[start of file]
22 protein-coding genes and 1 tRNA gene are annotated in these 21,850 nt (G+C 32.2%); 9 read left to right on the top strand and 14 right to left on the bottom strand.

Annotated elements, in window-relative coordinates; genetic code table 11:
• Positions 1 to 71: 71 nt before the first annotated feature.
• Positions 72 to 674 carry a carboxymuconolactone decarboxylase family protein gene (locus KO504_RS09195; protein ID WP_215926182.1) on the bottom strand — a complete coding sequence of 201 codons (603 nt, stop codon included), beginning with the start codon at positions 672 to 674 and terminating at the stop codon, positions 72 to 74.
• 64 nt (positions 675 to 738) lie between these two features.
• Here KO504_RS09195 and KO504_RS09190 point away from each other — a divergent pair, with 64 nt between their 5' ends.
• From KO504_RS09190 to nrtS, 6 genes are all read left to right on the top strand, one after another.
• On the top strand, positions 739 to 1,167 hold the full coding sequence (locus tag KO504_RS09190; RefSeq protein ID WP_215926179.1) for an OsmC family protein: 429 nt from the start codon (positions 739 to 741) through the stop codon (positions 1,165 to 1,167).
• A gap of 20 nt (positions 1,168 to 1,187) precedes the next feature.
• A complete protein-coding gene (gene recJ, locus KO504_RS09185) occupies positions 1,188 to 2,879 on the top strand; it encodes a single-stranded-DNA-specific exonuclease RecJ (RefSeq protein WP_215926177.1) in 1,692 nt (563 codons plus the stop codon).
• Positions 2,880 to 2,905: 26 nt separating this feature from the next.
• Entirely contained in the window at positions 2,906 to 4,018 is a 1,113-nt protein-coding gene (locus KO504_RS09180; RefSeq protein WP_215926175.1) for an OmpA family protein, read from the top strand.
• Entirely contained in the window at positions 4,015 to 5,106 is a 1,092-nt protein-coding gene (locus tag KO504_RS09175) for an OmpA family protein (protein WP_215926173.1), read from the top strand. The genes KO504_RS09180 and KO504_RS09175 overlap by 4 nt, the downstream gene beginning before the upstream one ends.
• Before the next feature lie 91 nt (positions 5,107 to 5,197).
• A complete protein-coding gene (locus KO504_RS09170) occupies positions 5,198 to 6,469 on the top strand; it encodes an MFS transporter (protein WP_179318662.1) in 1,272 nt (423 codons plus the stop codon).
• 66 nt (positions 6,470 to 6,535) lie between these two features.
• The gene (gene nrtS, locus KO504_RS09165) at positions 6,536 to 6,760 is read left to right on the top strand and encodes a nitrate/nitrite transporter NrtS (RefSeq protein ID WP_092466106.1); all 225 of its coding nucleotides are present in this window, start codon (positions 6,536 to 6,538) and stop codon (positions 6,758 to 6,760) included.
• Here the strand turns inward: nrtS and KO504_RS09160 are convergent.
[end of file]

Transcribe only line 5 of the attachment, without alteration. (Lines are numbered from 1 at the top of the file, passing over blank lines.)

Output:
• 64 nt (positions 675 to 738) lie between these two features.